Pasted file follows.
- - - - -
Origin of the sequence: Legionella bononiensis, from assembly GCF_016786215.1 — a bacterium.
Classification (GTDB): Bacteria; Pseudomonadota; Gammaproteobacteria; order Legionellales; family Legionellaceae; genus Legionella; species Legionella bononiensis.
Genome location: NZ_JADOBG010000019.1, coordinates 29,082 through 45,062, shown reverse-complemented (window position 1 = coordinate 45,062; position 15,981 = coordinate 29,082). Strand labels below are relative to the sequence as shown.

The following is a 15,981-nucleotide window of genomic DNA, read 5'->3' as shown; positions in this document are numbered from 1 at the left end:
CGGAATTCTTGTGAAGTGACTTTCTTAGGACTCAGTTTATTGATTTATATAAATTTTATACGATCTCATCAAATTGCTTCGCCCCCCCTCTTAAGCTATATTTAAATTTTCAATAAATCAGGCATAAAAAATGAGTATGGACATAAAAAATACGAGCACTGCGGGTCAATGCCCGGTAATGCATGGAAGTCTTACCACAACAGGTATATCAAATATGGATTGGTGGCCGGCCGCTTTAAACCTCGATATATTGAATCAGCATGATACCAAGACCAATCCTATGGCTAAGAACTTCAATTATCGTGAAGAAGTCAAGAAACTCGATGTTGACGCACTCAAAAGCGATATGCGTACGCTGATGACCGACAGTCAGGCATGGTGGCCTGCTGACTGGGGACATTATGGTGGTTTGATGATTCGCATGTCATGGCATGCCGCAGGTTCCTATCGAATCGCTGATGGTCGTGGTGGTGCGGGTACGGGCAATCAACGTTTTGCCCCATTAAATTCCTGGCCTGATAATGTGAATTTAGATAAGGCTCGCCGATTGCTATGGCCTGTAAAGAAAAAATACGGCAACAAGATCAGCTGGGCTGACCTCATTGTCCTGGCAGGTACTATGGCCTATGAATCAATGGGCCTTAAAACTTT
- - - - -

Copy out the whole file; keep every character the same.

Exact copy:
Origin of the sequence: Legionella bononiensis, from assembly GCF_016786215.1 — a bacterium.
Classification (GTDB): Bacteria; Pseudomonadota; Gammaproteobacteria; order Legionellales; family Legionellaceae; genus Legionella; species Legionella bononiensis.
Genome location: NZ_JADOBG010000019.1, coordinates 29,082 through 45,062, shown reverse-complemented (window position 1 = coordinate 45,062; position 15,981 = coordinate 29,082). Strand labels below are relative to the sequence as shown.

The following is a 15,981-nucleotide window of genomic DNA, read 5'->3' as shown; positions in this document are numbered from 1 at the left end:
CGGAATTCTTGTGAAGTGACTTTCTTAGGACTCAGTTTATTGATTTATATAAATTTTATACGATCTCATCAAATTGCTTCGCCCCCCCTCTTAAGCTATATTTAAATTTTCAATAAATCAGGCATAAAAAATGAGTATGGACATAAAAAATACGAGCACTGCGGGTCAATGCCCGGTAATGCATGGAAGTCTTACCACAACAGGTATATCAAATATGGATTGGTGGCCGGCCGCTTTAAACCTCGATATATTGAATCAGCATGATACCAAGACCAATCCTATGGCTAAGAACTTCAATTATCGTGAAGAAGTCAAGAAACTCGATGTTGACGCACTCAAAAGCGATATGCGTACGCTGATGACCGACAGTCAGGCATGGTGGCCTGCTGACTGGGGACATTATGGTGGTTTGATGATTCGCATGTCATGGCATGCCGCAGGTTCCTATCGAATCGCTGATGGTCGTGGTGGTGCGGGTACGGGCAATCAACGTTTTGCCCCATTAAATTCCTGGCCTGATAATGTGAATTTAGATAAGGCTCGCCGATTGCTATGGCCTGTAAAGAAAAAATACGGCAACAAGATCAGCTGGGCTGACCTCATTGTCCTGGCAGGTACTATGGCCTATGAATCAATGGGCCTTAAAACTTT